Red mist in Alba. An autumnal glimpse of vineyards near Alba in the Langhe hills of Piedmont, Italy. Photo by Valentina Galvagno

Sprinkle Net. Photo by Fuyang Zhou

Ripples in tea, China. Harvest time at a high-quality, ecological tea plantation in Jinlu village in China’s Zhejiang province. Photo by Hong Ding

By The Eng Loe Djatinegoro of Indonesia

At prayer in Bagan, Myanmar, by Lim Chee Keong

“Beehive” Sunbathers in Sellin, Rügen Island, Germany, by Massimo della Latta

These saline shallows in northern Kenya are populated by millions of flamingos visible to the careful viewer. By Franco Cappellari.

Another view. By Jay Roode, Zambia

By Yousef Masoud, Saudi Arabia

This project carried out by locals is for aging wine directly in the ground which is rich in minerals.


Optical illusion floor, Image by Mauro Cenci of Italy

Orangutang in Bali, Indonesia uses an umbrella, by Andrew Suryono

By Massimiliano Broggi, Italy

Thanks to Siena International Photo Awards.  Also to Bored Panda and Wim for getting me started on this post.

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19 thoughts on “Siena International Photo Awards

  1. Thank you once again, Dusky. These pictures are literally breathtaking.

  2. These all have the wow factor, but my favorite is the naked mother and babe (and the monkey is pretty cute!)

  3. Totally impressed, not only with each photo’s content but the quality and abundance of the color is a great WOW factor for me. Glad I am not a part of that floating market traffic jam, grin, but they all seemed to have adjusted the their circumstances.

    Thank you for passing on the Photo Awards. Just fantastic.

  4. Each time I look forward to your publication, and each time I give it a more enthusiastic “WOW”! Thank you soooo much, you always make my day! Keep up the good work !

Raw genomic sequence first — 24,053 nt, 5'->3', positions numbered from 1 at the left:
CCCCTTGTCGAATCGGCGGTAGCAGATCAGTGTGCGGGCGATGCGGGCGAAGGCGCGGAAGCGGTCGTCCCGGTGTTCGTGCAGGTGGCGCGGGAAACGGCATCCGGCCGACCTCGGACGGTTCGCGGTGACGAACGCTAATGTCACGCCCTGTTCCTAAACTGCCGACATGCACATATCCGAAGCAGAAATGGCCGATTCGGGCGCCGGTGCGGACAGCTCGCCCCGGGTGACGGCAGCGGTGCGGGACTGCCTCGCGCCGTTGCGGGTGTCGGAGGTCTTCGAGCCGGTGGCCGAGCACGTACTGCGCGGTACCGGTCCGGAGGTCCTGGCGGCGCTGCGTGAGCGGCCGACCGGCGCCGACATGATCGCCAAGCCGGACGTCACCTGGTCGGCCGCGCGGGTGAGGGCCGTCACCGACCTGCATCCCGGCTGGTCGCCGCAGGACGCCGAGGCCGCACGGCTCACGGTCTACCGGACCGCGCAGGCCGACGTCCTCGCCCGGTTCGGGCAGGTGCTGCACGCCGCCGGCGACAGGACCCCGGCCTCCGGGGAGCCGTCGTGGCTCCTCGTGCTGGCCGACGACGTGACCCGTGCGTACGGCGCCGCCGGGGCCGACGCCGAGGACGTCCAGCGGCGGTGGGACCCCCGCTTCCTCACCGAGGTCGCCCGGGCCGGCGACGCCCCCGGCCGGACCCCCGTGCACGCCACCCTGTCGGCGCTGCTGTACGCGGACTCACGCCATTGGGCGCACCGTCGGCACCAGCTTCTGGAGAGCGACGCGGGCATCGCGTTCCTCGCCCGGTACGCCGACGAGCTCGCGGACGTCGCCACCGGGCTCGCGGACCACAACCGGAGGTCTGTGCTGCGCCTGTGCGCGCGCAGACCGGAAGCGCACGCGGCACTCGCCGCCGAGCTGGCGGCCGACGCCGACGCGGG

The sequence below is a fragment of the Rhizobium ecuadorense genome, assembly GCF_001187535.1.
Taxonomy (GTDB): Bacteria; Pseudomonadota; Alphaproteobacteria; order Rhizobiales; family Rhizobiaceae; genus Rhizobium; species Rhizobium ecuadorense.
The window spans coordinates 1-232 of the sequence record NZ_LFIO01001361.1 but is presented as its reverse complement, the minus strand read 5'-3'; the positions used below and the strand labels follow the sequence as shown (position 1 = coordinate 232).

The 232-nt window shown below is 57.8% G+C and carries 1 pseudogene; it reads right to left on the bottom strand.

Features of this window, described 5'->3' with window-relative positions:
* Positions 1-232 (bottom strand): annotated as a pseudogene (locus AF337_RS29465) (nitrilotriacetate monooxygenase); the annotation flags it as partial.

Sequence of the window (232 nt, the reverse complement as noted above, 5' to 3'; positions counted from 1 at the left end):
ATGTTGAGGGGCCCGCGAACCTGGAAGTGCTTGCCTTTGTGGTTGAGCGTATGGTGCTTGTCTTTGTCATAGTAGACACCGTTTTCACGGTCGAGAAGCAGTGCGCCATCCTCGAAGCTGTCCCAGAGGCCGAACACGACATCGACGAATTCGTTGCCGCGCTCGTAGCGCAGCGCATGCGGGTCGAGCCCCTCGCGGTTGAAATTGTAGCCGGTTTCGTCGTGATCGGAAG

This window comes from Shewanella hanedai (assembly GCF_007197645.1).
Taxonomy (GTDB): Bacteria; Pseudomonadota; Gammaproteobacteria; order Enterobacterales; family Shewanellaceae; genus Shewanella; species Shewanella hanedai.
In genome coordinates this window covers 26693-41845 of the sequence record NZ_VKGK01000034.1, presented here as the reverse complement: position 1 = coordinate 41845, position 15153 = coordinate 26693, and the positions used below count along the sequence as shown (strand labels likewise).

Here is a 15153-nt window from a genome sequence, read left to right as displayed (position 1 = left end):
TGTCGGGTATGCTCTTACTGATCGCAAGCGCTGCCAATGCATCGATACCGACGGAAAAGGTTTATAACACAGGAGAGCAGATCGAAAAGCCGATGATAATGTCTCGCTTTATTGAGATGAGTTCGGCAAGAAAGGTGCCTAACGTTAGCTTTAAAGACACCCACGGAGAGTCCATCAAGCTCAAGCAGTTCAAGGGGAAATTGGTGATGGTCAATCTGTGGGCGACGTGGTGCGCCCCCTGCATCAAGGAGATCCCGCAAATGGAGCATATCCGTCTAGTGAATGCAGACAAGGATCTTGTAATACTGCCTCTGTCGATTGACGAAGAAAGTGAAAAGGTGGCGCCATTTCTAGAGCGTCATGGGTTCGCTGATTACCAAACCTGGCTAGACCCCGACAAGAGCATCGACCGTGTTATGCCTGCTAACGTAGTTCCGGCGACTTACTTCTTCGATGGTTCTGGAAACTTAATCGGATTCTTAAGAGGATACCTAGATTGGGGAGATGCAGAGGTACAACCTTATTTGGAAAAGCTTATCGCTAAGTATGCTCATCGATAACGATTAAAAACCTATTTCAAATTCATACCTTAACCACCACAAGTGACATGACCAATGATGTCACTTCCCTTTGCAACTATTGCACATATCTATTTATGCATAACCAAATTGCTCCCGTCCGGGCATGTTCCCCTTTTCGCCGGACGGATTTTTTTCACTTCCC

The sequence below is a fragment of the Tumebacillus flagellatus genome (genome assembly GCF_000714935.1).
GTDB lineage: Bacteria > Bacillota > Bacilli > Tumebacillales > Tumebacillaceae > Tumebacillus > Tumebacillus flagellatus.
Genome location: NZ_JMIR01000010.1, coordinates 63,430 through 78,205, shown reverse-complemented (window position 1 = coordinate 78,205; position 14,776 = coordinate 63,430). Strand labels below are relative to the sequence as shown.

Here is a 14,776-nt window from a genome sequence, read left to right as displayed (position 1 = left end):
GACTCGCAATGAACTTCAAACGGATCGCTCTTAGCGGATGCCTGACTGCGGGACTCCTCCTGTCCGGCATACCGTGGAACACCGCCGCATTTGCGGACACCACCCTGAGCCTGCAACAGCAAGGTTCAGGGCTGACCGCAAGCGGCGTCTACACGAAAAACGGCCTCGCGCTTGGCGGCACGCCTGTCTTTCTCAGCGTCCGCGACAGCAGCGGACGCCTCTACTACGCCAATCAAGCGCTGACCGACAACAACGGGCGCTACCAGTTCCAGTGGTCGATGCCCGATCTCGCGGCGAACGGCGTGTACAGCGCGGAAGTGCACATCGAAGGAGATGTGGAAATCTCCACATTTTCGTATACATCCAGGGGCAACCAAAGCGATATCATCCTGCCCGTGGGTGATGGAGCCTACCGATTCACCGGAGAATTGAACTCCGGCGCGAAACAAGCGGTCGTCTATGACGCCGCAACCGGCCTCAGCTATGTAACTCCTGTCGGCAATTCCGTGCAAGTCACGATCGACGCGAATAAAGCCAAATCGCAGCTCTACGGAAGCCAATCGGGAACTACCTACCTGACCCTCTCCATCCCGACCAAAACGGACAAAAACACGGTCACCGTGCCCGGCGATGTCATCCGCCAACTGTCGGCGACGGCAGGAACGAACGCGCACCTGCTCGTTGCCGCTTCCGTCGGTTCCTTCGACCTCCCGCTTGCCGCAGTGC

5. What more could one say beyond THANK YOU for sharing the beauty of our world and humankind?

    Bless your heart!

  6. I always look forward to your photos. We live in a remarkable world and you manage to make it even more so with your sometimes simple photos of nature and your surroundings. Thank you.

  7. I was ‘wondering” just yesterday, when will you come, and ‘lo today you are here. Forever grateful and often tearful at the beauty around us! Even the monkey knows all.

  8. Thank you for sharing the wonderful photos. It is so good of you to compile them.

  9. Wonderfull photos.Thank you Sienna International and Dusky’s Wonder Site.
    I also thank to my citizen LEYLA BAYRAKTAR.

  10. Wszystkie Panstwa publikacje ,to “cacuszka” w dziedzinie fotografii !!

  11. I have followed you for over a year now, and every set of pics are are even a little more Fantastic! THANKS

  12. I look forward to your awesome photography…breath-taking, beautiful, interesting, funny, words cannot describe it.

  13. Thanks for sharing. One who hasn’t absorbed remote cultures becomes aware of their narrow little concept of life that is experienced in our mistaken sense of being a superior culture because of our relative wealth. Thanks. Bob